Fire Safety, Social Housing

Scottish Tolerable Standard: Contractor Guidance

How can contractors support clients in achieving efficient and cost-effective compliance with the updated Scottish Tolerable Standard?

Here we answer common questions regarding the new Scottish Tolerable Standard.

What types of housing are affected by the new standard?

The latest regulations now affect all households across Scotland, including new build developments and existing dwellings. This includes both private and rented properties, which must now comply with the new standard following the roll out date of February 2022, this was extended from the previous deadline of 2021.

What are the requirements of the new standard?

The updated Scottish Tolerable Standard requires all properties to have an interlinked fire and smoke alarm system. This must be supported by adequate carbon monoxide (CO) protection if there is a flue-burning appliance or flue present within the property. Any existing alarms must also be reviewed under the new guidance to ensure they meet the revised criteria.

In order to achieve compliance, a property must have one smoke alarm installed in the room most frequently used for general living purposes, such as the living room.

An additional smoke alarm must also be fitted in every circulation space on each storey, including hallways and landings, while a heat alarm should be installed in each kitchen. To comply with the latest regulations, all smoke and heat alarms should be ceiling mounted, long-life and interlinked.

Finally, a CO alarm must be installed in every room where there is a carbon-fuelled appliance, such as a boiler, fire or stove.

What type of alarms should you specify to facilitate interlinking?

Under the new regulations, both mains-powered or 10-year sealed long-life lithium battery powered alarms are suitable, as long as they facilitate either hardwired or wireless interlinking. To remain in line with the latest Scottish Regulations, the mains-powered alarms must comply with a Grade D1 Specification, while the battery powered alarms must meet the requirements of a Grade F1 Specification.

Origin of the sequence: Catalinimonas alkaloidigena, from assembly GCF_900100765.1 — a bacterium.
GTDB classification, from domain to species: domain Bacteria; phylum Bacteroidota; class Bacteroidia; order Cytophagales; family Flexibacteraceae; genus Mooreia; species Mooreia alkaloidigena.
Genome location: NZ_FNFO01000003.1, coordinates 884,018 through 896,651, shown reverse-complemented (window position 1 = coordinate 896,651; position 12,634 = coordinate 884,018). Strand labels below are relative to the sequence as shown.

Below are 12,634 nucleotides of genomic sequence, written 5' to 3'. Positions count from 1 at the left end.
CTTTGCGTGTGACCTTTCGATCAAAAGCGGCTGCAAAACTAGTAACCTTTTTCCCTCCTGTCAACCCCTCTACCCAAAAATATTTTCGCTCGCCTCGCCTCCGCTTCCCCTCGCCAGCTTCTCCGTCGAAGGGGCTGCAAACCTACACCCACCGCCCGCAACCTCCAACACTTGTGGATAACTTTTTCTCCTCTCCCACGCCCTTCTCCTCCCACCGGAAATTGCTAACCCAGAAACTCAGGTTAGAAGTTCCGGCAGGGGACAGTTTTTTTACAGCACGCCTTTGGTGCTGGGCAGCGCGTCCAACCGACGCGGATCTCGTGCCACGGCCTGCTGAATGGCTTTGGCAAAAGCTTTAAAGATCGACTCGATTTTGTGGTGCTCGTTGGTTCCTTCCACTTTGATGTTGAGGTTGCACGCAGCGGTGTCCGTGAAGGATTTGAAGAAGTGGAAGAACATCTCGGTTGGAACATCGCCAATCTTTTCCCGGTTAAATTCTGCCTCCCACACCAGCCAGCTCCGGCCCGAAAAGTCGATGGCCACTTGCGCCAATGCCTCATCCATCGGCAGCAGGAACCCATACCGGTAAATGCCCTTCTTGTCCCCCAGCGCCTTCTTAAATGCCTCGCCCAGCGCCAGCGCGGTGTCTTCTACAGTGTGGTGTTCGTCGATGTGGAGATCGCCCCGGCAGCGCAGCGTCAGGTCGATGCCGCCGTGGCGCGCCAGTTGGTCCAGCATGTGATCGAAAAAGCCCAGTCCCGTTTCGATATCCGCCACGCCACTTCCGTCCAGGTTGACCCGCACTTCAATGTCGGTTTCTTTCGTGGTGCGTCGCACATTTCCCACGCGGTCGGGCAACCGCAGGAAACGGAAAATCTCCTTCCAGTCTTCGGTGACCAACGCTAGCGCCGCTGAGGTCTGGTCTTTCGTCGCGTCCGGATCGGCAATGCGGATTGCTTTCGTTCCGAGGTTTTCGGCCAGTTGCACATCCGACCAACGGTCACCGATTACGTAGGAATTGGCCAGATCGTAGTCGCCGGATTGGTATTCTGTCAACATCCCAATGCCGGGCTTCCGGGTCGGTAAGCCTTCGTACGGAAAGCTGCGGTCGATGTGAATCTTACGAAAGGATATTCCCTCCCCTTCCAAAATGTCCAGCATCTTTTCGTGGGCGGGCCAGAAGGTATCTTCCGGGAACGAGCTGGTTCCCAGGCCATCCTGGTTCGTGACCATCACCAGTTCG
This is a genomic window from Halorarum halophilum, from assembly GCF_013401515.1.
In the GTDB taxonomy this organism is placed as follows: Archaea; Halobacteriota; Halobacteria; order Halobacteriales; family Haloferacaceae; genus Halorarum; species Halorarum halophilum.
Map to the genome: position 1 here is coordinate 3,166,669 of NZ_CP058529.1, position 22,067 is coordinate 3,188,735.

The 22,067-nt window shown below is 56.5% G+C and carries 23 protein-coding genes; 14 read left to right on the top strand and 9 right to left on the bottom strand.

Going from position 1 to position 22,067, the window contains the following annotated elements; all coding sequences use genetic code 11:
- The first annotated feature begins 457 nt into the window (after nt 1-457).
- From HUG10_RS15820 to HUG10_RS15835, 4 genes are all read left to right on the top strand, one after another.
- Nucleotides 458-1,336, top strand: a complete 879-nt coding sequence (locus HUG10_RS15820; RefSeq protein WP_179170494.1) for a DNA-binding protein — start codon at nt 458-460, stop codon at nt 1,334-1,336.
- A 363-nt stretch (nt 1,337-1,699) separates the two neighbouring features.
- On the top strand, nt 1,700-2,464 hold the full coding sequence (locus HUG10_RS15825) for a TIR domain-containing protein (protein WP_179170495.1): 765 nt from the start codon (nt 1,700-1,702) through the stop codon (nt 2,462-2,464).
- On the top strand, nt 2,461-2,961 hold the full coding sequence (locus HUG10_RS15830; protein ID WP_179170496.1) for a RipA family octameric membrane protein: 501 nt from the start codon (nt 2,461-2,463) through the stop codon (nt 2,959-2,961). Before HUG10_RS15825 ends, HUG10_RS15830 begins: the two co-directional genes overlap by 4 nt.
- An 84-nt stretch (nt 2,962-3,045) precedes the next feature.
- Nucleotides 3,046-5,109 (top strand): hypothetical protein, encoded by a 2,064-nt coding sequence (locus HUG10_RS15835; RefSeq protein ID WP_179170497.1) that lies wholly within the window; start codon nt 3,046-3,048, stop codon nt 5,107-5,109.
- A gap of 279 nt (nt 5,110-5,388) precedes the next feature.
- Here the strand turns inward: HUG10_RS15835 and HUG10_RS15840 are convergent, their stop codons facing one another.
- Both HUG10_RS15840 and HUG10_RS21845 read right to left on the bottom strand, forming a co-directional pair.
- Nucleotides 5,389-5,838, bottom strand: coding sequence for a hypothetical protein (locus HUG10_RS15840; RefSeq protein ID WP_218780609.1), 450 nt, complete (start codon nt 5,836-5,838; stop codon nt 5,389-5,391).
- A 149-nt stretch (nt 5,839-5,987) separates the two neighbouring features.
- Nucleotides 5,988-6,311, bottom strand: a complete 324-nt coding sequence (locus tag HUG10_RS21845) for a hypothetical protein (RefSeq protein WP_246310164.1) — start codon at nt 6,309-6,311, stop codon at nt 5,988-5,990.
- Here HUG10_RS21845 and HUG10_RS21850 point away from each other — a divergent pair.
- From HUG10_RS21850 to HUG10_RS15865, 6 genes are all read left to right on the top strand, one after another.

FireAngel’s Specification Range of mains powered and battery powered smoke, heat and CO alarms can support providers in achieving compliance with the new standard, as the suite of devices can be interlinked together to form a hybrid network. This is particularly useful for projects where hardwiring isn’t feasible, as the network can be quickly extended wirelessly, while also offering the opportunity for additional safety products to be added to the system at a later date.

The wireless interlinking of alarms can be achieved by simply fitting a Smart RF Radio Module into each device, interlinking up to 50 devices onto a private network so that when one alarm sounds, they all sound.

Why is this new standard being enforced?

The improved legislation outlined within the Housing (Scotland Act) and Scottish Housing Quality Standard is being enforced in response to the Grenfell Tower fire to help reduce deaths in household fires. It aims to provide individuals living within all types of properties with an increased level of protection.

FireAngel continues to proactively support contractors and housing associations in aiding Scottish clients to achieve compliance with the new standard, regardless of their property type or size. This includes installation support, aftersales guidance and the supply of specific sales and training collateral. Our team of experts are happy to help ensure you, your installations or property portfolio remain compliant, contact our team today.


For further guidance about the latest updates, please refer to the Scottish Government website – link


*Please note: The above summary is based on FireAngel’s interpretation of the Scottish Tolerable Standard, always refer to the standard for specific guidance